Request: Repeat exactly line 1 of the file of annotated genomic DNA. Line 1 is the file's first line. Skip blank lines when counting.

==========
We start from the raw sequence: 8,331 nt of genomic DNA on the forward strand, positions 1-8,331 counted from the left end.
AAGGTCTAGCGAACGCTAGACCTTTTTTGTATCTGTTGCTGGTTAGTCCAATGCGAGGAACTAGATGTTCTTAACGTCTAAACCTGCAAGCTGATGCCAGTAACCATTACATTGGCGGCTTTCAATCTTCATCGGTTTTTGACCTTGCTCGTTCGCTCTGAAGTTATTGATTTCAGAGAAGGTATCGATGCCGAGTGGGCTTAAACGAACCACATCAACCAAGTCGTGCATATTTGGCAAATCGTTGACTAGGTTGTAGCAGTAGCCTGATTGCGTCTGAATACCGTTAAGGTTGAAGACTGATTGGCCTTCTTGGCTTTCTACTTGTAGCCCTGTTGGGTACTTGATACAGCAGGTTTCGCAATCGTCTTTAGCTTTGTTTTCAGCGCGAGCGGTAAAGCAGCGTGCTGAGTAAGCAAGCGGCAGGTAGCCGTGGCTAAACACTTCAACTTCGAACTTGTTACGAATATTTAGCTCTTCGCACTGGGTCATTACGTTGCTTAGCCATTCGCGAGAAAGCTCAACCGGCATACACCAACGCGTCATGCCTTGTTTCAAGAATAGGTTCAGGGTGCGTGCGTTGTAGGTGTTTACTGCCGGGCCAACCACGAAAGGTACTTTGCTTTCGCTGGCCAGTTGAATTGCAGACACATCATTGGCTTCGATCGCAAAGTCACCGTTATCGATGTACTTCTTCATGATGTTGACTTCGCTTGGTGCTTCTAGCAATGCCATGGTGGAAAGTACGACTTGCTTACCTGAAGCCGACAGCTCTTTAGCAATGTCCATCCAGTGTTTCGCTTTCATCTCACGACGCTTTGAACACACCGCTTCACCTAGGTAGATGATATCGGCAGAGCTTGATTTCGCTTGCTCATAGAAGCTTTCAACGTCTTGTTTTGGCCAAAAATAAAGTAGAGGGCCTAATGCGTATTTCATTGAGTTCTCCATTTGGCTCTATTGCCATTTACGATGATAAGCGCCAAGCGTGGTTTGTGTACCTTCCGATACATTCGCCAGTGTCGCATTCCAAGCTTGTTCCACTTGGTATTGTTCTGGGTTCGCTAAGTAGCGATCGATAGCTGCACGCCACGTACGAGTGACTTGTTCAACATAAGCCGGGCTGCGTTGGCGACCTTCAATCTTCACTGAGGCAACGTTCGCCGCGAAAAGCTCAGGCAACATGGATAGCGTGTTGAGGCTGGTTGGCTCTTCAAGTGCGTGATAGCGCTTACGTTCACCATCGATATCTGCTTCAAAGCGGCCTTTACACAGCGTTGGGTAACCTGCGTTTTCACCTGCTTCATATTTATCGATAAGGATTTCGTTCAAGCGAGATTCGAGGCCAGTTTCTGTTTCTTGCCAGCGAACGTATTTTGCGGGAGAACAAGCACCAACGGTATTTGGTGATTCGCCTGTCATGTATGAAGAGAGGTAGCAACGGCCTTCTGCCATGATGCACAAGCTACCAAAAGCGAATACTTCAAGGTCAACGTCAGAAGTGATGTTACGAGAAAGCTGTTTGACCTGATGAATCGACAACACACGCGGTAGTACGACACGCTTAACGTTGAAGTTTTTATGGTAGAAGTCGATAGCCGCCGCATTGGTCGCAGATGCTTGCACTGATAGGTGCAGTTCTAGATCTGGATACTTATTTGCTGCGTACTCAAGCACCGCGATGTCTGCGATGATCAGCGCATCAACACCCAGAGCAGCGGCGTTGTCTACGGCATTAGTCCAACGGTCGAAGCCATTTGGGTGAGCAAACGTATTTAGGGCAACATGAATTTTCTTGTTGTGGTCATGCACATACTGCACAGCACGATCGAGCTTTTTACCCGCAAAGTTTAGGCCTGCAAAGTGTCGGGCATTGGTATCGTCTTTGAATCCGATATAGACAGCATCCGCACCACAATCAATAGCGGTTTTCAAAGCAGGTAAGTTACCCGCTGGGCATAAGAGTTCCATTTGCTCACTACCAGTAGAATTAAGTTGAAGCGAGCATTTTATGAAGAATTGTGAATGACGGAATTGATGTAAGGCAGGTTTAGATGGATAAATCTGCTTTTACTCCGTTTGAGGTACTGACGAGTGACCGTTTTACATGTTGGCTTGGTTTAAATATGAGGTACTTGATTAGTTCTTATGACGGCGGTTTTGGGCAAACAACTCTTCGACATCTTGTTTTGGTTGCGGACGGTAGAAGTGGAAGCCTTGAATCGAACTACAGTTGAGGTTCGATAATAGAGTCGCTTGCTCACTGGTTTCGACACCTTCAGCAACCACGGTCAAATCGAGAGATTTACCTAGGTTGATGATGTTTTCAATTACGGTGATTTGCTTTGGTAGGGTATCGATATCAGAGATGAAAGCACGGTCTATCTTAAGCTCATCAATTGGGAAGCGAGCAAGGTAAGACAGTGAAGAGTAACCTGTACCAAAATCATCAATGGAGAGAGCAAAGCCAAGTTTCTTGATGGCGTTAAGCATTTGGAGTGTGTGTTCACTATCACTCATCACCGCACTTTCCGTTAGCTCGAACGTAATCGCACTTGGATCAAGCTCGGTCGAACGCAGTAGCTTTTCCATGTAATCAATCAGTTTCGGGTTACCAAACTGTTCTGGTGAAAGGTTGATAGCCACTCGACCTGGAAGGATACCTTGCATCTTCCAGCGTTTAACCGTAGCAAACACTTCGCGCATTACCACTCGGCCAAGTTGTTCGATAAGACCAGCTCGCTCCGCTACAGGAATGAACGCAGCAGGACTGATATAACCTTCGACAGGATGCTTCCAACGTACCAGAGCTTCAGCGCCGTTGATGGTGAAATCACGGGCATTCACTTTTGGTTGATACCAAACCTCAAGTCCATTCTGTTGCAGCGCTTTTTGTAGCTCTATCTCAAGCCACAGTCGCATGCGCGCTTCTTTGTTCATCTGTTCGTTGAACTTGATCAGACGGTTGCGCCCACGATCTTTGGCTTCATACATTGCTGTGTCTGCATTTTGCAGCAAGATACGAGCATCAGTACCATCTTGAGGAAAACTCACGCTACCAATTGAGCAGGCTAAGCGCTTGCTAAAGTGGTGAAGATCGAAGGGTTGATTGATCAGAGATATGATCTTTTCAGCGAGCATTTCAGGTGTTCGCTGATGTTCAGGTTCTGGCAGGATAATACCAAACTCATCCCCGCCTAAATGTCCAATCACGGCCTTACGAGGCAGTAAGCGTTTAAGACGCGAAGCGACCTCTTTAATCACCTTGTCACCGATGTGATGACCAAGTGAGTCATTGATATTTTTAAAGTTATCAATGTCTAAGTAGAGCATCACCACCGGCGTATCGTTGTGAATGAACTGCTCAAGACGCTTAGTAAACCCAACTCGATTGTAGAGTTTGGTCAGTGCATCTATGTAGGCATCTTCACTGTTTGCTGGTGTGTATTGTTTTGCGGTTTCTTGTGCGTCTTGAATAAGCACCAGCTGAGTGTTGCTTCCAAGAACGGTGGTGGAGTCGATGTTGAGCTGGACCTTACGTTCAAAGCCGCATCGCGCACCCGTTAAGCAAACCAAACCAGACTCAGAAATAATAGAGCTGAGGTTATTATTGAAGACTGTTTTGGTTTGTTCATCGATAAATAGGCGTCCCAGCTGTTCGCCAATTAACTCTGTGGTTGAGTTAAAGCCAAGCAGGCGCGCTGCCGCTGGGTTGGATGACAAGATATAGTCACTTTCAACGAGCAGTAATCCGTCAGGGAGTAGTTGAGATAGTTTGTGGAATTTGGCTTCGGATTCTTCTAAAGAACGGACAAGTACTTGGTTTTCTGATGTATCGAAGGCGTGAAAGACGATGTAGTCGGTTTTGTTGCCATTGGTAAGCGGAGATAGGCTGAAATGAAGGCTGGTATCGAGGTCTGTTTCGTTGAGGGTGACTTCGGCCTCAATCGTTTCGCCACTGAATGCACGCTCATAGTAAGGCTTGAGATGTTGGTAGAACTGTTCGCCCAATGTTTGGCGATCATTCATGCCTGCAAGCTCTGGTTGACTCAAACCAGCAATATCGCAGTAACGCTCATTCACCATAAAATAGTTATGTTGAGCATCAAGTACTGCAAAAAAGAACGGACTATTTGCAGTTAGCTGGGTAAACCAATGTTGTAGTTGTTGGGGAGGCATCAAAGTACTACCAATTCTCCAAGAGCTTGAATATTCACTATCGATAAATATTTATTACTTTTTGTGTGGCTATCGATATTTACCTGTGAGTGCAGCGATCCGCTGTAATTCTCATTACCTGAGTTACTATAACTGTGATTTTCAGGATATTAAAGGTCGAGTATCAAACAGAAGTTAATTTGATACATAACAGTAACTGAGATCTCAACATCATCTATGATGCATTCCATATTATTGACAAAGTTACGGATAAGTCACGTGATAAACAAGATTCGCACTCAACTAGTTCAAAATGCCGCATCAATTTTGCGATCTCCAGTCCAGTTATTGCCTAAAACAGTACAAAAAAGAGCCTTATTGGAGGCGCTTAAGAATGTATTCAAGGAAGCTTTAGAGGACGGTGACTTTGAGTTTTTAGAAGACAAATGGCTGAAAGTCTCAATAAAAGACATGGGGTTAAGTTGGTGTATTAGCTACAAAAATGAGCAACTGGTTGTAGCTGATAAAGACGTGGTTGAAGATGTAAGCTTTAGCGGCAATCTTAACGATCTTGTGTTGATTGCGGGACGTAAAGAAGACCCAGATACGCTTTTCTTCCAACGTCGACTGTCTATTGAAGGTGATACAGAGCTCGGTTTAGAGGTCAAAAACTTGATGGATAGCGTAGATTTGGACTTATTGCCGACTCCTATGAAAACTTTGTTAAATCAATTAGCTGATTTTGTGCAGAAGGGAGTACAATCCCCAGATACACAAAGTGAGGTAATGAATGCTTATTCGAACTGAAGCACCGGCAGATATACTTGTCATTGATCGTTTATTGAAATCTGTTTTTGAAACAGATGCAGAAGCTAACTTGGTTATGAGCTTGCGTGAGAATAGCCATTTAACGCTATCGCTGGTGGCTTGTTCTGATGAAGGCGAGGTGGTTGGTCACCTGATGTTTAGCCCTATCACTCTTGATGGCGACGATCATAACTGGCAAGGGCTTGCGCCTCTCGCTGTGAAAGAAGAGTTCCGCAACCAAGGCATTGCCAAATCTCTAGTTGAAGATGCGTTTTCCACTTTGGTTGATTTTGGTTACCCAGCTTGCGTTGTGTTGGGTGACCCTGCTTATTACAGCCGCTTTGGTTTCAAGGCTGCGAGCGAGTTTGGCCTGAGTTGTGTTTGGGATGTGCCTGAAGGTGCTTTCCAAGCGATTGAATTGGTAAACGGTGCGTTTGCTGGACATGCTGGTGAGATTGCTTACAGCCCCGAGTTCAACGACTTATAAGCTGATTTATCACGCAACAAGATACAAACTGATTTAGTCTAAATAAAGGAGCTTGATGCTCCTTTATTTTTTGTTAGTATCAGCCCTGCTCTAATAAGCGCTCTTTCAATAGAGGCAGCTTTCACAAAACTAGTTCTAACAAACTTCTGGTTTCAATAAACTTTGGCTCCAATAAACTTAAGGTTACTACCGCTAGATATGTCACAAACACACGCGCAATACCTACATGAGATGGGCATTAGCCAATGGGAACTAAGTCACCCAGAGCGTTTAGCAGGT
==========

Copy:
We start from the raw sequence: 8,331 nt of genomic DNA on the forward strand, positions 1-8,331 counted from the left end.